Many investors define successful investing as beating the market average over the long term. But the risk of stock picking is that you will likely buy under-performing companies. We regret to report that long term Castings P.L.C. (LON:CGS) shareholders have had that experience, with the share price dropping 11% in three years, versus a market return of about 19%.
To quote Buffett, ‘Ships will sail around the world but the Flat Earth Society will flourish. There will continue to be wide discrepancies between price and value in the marketplace…’ One way to examine how market sentiment has changed over time is to look at the interaction between a company’s share price and its earnings per share (EPS).
During the three years that the share price fell, Castings’s earnings per share (EPS) dropped by 4.8% each year. This fall in the EPS is worse than the 3.6% compound annual share price fall. So, despite the prior disappointment, shareholders must have some confidence the situation will improve, longer term.
You can see how EPS has changed over time in the image below (click on the chart to see the exact values).
We know that Castings has improved its bottom line lately, but is it going to grow revenue? If you’re interested, you could check this free report showing consensus revenue forecasts.
What About Dividends?
As well as measuring the share price return, investors should also consider the total shareholder return (TSR). The TSR incorporates the value of any spin-offs or discounted capital raisings, along with any dividends, based on the assumption that the dividends are reinvested. So for companies that pay a generous dividend, the TSR is often a lot higher than the share price return. We note that for Castings the TSR over the last 3 years was 2.7%, which is better than the share price return mentioned above. And there’s no prize for guessing that the dividend payments largely explain the divergence!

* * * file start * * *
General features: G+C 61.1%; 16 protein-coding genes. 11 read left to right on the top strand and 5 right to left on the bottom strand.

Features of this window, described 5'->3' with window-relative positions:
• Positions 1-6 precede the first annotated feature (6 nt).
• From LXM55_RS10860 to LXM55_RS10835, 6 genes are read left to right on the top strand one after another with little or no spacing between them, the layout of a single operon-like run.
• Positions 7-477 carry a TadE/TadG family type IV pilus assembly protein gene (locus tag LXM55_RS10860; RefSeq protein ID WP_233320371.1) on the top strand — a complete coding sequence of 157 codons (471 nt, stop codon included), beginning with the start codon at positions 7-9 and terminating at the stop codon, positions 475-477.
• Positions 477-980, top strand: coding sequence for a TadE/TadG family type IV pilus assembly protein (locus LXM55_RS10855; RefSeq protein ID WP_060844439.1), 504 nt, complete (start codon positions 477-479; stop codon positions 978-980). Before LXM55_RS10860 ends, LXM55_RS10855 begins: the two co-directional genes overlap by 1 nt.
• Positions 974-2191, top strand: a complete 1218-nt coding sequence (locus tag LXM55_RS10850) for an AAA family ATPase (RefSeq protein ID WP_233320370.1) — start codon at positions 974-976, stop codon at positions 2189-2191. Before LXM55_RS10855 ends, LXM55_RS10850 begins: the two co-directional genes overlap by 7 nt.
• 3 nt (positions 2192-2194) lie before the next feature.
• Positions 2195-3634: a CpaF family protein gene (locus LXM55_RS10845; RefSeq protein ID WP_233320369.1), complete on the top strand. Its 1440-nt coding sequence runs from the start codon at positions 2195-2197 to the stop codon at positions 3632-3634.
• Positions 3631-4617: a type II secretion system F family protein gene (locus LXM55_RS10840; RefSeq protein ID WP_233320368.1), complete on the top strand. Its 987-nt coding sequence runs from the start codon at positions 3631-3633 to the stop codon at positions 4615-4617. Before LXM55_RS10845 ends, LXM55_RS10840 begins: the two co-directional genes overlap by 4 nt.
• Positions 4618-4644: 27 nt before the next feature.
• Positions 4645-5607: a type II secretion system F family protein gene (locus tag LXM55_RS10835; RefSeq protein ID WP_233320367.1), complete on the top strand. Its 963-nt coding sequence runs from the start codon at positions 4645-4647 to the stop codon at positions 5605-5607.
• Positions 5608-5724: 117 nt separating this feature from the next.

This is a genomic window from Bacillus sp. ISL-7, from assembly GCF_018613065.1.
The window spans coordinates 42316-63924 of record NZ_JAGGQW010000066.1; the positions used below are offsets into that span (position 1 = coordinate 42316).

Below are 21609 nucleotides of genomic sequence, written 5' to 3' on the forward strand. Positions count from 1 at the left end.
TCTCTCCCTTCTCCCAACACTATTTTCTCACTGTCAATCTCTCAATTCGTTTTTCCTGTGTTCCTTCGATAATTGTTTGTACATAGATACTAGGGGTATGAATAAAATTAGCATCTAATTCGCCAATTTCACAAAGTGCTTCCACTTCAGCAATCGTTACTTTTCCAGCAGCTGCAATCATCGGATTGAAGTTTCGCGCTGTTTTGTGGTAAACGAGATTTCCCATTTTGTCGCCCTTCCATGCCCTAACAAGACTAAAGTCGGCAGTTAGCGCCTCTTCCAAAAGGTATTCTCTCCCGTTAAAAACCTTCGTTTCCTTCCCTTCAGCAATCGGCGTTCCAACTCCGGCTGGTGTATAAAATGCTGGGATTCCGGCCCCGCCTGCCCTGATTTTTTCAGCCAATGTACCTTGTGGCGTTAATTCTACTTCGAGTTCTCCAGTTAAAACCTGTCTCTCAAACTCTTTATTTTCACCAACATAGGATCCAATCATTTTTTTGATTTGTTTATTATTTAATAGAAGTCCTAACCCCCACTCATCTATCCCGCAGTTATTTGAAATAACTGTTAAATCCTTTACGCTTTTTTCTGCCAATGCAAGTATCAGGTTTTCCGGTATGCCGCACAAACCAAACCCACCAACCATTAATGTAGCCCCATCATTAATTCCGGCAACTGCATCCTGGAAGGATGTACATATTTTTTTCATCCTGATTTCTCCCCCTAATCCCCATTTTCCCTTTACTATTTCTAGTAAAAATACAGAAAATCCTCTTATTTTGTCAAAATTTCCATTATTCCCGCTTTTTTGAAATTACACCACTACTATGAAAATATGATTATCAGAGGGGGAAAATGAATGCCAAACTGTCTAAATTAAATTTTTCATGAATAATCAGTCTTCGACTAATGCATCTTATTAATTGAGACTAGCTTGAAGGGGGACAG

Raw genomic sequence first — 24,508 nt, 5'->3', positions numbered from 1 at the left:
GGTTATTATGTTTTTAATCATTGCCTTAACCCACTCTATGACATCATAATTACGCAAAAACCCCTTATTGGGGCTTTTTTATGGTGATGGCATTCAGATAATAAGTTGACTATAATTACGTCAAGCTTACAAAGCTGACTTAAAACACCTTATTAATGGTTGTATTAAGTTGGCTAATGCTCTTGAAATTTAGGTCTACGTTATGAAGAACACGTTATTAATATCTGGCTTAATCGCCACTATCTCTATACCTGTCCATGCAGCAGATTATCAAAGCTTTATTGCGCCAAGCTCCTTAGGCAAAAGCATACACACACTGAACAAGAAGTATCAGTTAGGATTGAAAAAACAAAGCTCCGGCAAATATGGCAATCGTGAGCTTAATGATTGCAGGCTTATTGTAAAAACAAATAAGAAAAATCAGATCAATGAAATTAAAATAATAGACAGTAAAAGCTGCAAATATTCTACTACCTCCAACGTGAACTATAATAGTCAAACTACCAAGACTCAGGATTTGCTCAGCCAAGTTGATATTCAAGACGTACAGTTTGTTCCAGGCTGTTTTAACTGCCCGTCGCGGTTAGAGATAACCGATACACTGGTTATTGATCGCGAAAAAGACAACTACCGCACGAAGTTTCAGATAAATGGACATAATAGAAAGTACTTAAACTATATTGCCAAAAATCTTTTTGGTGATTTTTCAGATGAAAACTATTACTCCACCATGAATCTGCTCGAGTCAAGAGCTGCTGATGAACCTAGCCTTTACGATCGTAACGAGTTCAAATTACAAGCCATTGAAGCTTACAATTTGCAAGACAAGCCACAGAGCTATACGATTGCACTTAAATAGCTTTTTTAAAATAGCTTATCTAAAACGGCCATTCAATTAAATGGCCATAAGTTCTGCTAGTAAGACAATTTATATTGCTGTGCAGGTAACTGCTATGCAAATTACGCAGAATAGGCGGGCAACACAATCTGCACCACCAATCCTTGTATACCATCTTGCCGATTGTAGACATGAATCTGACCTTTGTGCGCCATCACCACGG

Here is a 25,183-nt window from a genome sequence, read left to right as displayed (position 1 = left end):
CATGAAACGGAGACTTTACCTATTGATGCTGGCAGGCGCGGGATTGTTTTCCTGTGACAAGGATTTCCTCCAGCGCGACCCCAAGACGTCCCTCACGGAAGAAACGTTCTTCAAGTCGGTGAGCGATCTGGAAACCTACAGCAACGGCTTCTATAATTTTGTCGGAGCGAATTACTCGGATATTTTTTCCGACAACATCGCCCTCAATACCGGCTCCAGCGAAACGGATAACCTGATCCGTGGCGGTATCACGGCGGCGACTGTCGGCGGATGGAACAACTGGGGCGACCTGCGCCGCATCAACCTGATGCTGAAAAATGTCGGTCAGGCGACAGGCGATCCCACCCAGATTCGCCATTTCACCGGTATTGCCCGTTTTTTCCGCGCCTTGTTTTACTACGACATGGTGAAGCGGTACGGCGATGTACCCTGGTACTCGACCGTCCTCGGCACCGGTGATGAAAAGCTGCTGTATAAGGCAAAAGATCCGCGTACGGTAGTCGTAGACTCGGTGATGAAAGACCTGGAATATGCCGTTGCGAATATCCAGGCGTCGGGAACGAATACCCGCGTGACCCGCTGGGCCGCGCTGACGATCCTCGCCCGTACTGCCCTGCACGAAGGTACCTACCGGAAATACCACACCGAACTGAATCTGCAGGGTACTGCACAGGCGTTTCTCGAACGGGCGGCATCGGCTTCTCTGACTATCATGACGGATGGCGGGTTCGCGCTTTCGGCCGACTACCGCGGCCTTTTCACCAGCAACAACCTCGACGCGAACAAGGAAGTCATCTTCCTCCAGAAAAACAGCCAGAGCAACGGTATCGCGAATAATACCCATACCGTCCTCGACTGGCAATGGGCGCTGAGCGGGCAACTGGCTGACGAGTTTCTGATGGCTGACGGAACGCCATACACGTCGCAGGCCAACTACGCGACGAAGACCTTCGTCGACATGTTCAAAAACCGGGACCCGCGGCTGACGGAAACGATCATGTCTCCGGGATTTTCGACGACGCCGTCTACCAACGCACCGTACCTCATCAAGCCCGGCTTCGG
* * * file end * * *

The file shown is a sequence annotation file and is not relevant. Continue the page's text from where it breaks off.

A Different Perspective
Castings provided a TSR of 4.7% over the last twelve months. But that return falls short of the market. The silver lining is that the gain was actually better than the average annual return of 4.0% per year over five year. This suggests the company might be improving over time. It’s always interesting to track share price performance over the longer term. But to understand Castings better, we need to consider many other factors. For example, we’ve discovered 1 warning sign for Castings (of which 1 is major) which any shareholder or potential investor should be aware of.
But note: Castings may not be the best stock to buy. So take a peek at this free list of interesting companies with past earnings growth (and further growth forecast).
Please note, the market returns quoted in this article reflect the market weighted average returns of stocks that currently trade on GB exchanges.
If you spot an error that warrants correction, please contact the editor at firstname.lastname@example.org. This article by Simply Wall St is general in nature. It does not constitute a recommendation to buy or sell any stock, and does not take account of your objectives, or your financial situation. Simply Wall St has no position in the stocks mentioned.
We aim to bring you long-term focused research analysis driven by fundamental data. Note that our analysis may not factor in the latest price-sensitive company announcements or qualitative material. Thank you for reading.